Trump Orders Freeze Of New Green Cards In Controversial Coronavirus Order Likely To Draw Court Challenges President Trump announced Tuesday that his administration will temporarily stop issuing green cards to make sure American citizens are “first in line for jobs” amid the coronavirus crisis, a controversial move that could bar tens of thousands of immigrants from joining their families in the U.S.

    In his daily COVID-19 briefing at the White House, Trump said he expects to sign an executive order Wednesday that will enforce the freeze on new green cards for 60 days.

    “It would be wrong and unjust for Americans laid off by the virus to be replaced with new immigrant labor flown in from abroad,” Trump said. “We must first take care of the American worker.”

    The president said he may extend the freeze beyond 60 days if the coronavirus outbreak is still hampering the U.S. economy and keeping millions of Americans locked in unemployment.

    “I want the American workers and the American citizens to be able to get jobs,” he said. “I don’t want them to compete right now.”

    Trump first teased the hardline order in a vague overnight tweet Monday that only said he would “suspend immigration” in light of “the attack from the Invisible Enemy.”

    The order is all but certain to draw court challenges and was quickly slammed as misdirected and xenophobic by Democrats and immigration advocates.

    “I am an immigrant. We are not the problem,” California Rep. Ted Lieu, who immigrated with his family from Taiwan as a child, tweeted at Trump. “Many immigrants are on the frontlines of fighting the invisible enemy as nurses, doctors, farmworkers, first responders and other essential professions. The problem is we need more testing and PPE. Please focus.”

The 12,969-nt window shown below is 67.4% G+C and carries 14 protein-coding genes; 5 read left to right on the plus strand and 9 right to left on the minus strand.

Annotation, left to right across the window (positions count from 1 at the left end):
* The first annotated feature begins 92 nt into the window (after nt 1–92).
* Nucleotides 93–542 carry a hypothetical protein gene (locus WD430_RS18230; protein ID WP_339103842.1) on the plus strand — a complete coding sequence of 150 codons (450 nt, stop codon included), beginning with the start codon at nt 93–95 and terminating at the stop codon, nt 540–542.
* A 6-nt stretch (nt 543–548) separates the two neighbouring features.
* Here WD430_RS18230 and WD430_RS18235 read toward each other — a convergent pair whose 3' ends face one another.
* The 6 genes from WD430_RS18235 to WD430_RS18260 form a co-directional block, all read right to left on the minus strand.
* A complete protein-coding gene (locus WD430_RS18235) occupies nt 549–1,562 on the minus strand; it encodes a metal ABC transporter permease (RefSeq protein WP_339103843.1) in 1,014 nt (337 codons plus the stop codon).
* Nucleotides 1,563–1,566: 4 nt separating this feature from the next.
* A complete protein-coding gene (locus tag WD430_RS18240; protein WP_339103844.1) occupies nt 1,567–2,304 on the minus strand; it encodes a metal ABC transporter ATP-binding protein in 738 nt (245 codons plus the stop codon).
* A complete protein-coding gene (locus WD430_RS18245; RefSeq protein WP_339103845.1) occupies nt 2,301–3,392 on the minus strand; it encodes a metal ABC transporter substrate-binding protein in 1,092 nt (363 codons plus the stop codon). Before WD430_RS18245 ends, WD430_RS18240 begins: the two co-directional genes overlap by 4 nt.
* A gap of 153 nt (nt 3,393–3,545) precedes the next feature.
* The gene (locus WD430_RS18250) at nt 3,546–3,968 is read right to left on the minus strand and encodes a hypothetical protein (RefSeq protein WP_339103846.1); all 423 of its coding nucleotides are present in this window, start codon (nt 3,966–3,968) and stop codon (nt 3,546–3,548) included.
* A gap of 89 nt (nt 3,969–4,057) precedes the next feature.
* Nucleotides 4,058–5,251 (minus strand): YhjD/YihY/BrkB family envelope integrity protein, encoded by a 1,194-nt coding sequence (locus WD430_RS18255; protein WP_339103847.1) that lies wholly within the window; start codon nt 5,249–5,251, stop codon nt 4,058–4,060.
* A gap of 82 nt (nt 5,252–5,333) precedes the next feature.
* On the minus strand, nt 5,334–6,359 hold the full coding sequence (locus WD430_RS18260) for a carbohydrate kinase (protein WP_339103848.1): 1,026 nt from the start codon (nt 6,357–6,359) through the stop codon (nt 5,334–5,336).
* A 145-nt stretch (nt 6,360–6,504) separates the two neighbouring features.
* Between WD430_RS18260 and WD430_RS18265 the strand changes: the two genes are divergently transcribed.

Some details of Trump’s executive order were still unknown late Tuesday, including which green card applicants may be exempt.

    In his briefing, Trump said his team were still writing the order, but promised that some exemptions will be included.

    A federal official familiar with the matter said green card applicants who are spouses or children of American citizens will still be allowed to seek permanent status under the executive action.

    However, nearly all other applicants would be blocked, including relatives of current green card holders or foreigners seeking permanent U.S. residency through employment, according to the official.

    The direct impact of the order wasn’t immediately known.

    Because of the pandemic, the government has already stopped most green card processing and that’s unlikely to change over the next 60 days. Travel to the U.S. has also been largely restricted due to the virus.

    Moreover, while Trump’s order blocks the issuance of most green cards, it does not freeze temporary work visa programs, meaning plenty of immigrants will still be able to work in the U.S., including temporary farmworkers and specialized high-tech employees.

    “This order will only apply for an individual seeking a permanent residency,” Trump said.

    The selectiveness and vagueness of Trump’s announcement caused confusion and unease across the country, according to immigration lawyers.

    “We’ve been getting calls all day from worried clients, family members, employers,” tweeted Fiona McEntee, an immigration attorney in Chicago. “Trump’s tweet served its intended purpose by creating absolute panic.”

    The American Civil Liberties Union, which has successfully sued the Trump administration over immigration issues in the past, suggested the president’s order is intent on feeding red meat to his hard-right-wing base.

    “Unfortunately, President Trump seems more interested in fanning anti-immigrant flames than in saving lives,” said Andrea Flores, a deputy policy director at the ACLU.

    Trump’s 2016 campaign was intensely focused on curbing both legal and illegal immigration, and he has continued that agenda since taking office, including shutting down asylum programs and attempting to build a wall on the Mexican border.

    Asked during Tuesday’s briefing if he was using a pandemic to expand that agenda further, Trump offered a quizzical response.

    “I campaigned on people just flooding our borders,” he said.